Strong quake rattles Greek island of Crete

Strong quake rattles Greek island of Crete

A strong earthquake with a preliminary magnitude of 5.8 has struck the southern Greek island of CreteByThe Associated PressSeptember 27, 2021, 8:20 AM• 2 min readShare to FacebookShare to TwitterEmail this articleATHENS, Greece — A strong earthquake with a preliminary magnitude of 5.8 struck the southern Greek island of Crete Monday morning, killing one person and injuring several more, authorities said.The quake sent people fleeing into the streets, while schools were evacuated. Repeated aftershocks were rattling the area, and local media reported damage in villages near the epicenter.The Athens Geodynamic Institute said the quake struck at 9:17 a.m. local time (0617 GMT), with an epicenter 246 kilometers (153 miles) south southeast of the Greek capital, Athens.The European-Mediterranean Seismological Center and the US Geological Survey gave a preliminary magnitude of 6.0, with an epicenter seven kilometers (4 miles) north of the village of Thrapsano. It is common for different seismological institutes to give varying magnitudes for an earthquake in the initial hours and days after an event.Greece’s Climate Crisis and Civil Protection Ministry said that according to reports from local authorities, one person had been killed and a further nine people suffered injuries. The details of the circumstances of the death and injuries were not immediately available.“This is not an event that occurred without warning. We have seen activity in this region for several months. This was a strong earthquake, it was not under sea but under land and affecting populated areas,” seismologist Gerasimos Papadopoulos said on Greece’s state broadcaster ERT.At least nine aftershocks also struck the area, with the EMSC giving a preliminary magnitude of 4.6 for the two strongest ones.Residents of the city of Heraklion rushed out into the streets. Local media in Crete reported damage, with collapsing walls of old stone buildings in villages near the epicenter of the temblor on the eastern part of the island.Heraklion mayor Vassilis Lambrinos told Greek Skai television that there were no immediate reports from emergency services of any injuries or severe damage. He said schools were all evacuated and were to be checked for structural damage.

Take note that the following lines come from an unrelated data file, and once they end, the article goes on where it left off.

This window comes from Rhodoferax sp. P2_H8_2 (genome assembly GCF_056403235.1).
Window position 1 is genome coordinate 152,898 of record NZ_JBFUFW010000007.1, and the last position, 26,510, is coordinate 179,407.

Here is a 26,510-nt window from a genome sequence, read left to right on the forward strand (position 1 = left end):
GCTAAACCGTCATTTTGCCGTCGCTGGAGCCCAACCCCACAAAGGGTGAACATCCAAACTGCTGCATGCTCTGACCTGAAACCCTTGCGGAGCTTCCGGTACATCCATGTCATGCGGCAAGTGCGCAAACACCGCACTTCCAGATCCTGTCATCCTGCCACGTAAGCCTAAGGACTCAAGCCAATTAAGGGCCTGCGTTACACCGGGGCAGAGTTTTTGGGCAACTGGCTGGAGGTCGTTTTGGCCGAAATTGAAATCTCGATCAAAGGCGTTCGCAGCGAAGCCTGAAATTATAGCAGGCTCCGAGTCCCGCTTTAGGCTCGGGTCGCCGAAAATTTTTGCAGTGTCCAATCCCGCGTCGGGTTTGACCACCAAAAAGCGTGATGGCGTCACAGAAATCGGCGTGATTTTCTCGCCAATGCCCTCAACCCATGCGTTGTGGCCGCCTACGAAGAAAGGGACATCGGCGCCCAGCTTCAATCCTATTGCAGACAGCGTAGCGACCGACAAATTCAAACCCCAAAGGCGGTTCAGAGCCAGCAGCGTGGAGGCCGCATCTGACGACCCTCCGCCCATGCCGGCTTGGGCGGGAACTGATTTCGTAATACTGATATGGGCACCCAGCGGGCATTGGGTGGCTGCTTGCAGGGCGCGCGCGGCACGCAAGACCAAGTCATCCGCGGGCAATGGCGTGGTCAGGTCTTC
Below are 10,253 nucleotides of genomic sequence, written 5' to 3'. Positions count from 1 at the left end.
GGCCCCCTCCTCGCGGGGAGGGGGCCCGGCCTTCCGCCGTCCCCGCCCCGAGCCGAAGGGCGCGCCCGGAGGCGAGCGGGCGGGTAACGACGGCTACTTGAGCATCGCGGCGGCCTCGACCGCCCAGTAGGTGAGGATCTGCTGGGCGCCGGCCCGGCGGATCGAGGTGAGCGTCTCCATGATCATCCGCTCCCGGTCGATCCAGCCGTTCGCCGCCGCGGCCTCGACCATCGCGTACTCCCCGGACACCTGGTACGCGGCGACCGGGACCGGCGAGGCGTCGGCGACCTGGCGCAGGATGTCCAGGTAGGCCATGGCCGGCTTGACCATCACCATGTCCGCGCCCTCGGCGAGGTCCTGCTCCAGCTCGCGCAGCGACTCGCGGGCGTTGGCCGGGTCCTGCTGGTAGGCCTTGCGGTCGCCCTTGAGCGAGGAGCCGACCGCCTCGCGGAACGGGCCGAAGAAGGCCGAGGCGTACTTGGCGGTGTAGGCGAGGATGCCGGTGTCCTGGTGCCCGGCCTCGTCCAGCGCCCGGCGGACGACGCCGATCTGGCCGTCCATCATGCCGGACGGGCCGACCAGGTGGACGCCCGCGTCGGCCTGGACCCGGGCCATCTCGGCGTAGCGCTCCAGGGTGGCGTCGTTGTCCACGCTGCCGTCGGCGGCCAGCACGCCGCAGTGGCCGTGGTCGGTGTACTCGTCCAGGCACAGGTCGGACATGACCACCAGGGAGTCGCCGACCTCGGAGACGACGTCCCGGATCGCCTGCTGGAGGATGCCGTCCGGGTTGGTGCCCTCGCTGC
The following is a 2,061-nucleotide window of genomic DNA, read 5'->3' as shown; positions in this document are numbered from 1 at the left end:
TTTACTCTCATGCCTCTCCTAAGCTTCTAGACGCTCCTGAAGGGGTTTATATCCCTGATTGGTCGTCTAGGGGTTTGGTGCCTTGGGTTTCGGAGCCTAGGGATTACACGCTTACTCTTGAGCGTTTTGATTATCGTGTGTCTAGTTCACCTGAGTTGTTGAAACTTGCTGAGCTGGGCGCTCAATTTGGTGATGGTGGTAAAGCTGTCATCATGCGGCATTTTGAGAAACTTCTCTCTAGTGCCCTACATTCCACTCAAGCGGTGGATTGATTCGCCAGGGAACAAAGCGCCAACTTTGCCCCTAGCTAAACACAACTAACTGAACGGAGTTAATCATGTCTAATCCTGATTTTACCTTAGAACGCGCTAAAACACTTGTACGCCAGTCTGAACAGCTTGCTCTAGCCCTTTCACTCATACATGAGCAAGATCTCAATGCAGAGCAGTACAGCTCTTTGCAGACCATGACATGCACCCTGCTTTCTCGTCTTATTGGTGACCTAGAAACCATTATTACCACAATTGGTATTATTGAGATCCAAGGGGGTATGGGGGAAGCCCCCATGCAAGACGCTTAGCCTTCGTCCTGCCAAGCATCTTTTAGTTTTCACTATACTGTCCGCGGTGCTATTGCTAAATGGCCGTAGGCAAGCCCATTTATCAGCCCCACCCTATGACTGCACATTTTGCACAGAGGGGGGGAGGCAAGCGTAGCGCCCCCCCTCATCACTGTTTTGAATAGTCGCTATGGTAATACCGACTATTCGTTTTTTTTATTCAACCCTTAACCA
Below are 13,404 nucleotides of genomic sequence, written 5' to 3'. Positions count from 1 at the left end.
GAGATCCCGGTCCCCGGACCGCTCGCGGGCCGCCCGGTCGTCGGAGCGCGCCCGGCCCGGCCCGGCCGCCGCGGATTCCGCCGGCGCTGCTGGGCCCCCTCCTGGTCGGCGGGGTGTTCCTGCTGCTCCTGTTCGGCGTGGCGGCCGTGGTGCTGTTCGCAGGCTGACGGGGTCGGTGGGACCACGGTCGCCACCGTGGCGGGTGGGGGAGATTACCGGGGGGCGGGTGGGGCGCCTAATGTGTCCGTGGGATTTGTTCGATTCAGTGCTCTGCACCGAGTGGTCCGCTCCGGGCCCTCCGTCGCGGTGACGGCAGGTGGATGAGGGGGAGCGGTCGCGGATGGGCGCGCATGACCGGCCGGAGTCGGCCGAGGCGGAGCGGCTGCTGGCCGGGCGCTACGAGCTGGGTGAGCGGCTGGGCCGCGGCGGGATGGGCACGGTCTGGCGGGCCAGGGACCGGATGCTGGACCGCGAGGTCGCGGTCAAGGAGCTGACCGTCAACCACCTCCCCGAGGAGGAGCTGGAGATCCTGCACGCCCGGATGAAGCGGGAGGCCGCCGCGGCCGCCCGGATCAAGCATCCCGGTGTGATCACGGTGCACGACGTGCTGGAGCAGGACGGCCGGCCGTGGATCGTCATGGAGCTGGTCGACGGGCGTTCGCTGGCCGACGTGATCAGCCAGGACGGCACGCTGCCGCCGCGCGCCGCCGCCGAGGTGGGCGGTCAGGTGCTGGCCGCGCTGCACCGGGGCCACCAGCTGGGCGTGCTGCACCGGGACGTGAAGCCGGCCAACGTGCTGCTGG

Gabby Petito: Dispatch recordings show Utah police were told male struck female

Gabby Petito: Dispatch recordings show Utah police were told male struck female

Good morning and welcome to Fox News First. Here’s what you need to know as you start your day … Gabby Petito case: Dispatch recordings show Utah police were told male struck femaleMinutes after Utah police were told about a report of a man striking a woman and taking off in a white Ford Transit […]